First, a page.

SMS Best Conference Paper Prize Finalist, Strategy Science Best Paper Award
Does Offshoring Manufacturing Harm Innovation? Firm-level Evidence from Taiwan, with Lee Branstetter, Jong Rong Chen, and Nikolas Zolas
Does the offshoring of production degrade or enhance the innovative capabilities of manufacturing firms? We contribute to this debate by exploiting a policy shock that differentially affected the ability of Taiwanese firms to offshore some products to China. We find causal evidence that offshoring impacts both the level and nature of innovation. In the technologies directly related to product categories that could be offshored more easily after the policy shock, overall innovation levels decline and innovative effort shifts away from product innovation and towards process innovation. However, we also find evidence of a second-order positive effect of offshoring on the levels of innovation—particularly product innovation—in other parts of the firm’s portfolio. These results are consistent with the notion that offshoring production induces a complex reallocation of innovation effort within the firm, both across and within technology categories. Our paper examines this reallocation in the context of Taiwanese electronics firms, and introduces new methods that could be used to study post-offshoring reallocations of innovative effort in other contexts.
Press Coverage: The Economist
Doing Frontier Innovation in Non-Traditional R&D Locations: Lessons from U.S. Multinational Firms, with Lee Branstetter and J. Bradford Jensen
This paper investigates the dynamic relationship between the intrafirm R&D structure of multinational firms and their innovative output, utilizing linked confidential and comprehensive microdata on US multinational firms to patent data from 1994 to 2014. We find first that foreign affiliate research teams have become much more integrated with and embedded into the rest of the multinational R&D network, and that there has been a pronounced shift away from the primacy of dyadic patterns (hub and spoke) of co-invention linking foreign affiliates with the U.S. home base and toward a true network structure of co-invention, in which foreign affiliates collaborate and co-invent with one another. And we find that R&D-performing foreign affiliates are more likely to produce impactful research when they are more central within the MNC’s larger network. We argue that these results represent a strategic and dynamic process by which foreign research teams are integrated into the R&D networks of leading US MNCs, providing foreign inventors with complementary knowledge that enhances their inventive productivity.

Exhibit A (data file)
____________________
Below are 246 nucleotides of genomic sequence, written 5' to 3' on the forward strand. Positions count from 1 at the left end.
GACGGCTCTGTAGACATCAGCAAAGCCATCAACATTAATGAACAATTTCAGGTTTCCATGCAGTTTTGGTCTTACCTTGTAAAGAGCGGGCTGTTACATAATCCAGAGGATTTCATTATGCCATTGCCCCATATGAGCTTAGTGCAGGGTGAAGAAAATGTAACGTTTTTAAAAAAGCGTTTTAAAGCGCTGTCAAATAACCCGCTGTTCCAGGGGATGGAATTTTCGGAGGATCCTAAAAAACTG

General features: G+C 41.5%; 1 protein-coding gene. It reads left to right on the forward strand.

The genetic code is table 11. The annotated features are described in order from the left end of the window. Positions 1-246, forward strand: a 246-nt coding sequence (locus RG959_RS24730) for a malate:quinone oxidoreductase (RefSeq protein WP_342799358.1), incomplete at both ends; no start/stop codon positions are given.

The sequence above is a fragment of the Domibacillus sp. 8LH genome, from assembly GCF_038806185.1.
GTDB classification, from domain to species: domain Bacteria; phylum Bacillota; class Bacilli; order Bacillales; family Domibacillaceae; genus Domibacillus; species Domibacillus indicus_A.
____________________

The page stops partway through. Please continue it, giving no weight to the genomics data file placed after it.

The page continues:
The Effect of Immigration Policy on Founding Location Choice: Evidence from Canada’s Start-up Visa Program, with Saerom (Ronnie) Lee.
To spur entrepreneurship and economic growth, an increasing number of countries have introduced immigration policies that provide visas to skilled entrepreneurs. This paper investigates whether these policies influence the founding location choice of immigrant founders, by leveraging the introduction of Canada's Start-up Visa Program in 2013. We demonstrate that this immigration policy increased the likelihood that U.S.-based immigrants have a start-up in Canada by 69\%. Our results show that Asian immigrants (who have a higher representation in Canada than in the U.S.) are disproportionately more likely to migrate to Canada to start their businesses, whereas Hispanic immigrants (who have a smaller representation in Canada than in the U.S.) are less inclined to do so. We also find that this propensity varies with the size of co-ethnic immigrant communities in the origin location. Overall, our study unveils the importance of immigration policies in determining founding location choice and has important implications for countries competing for global talent.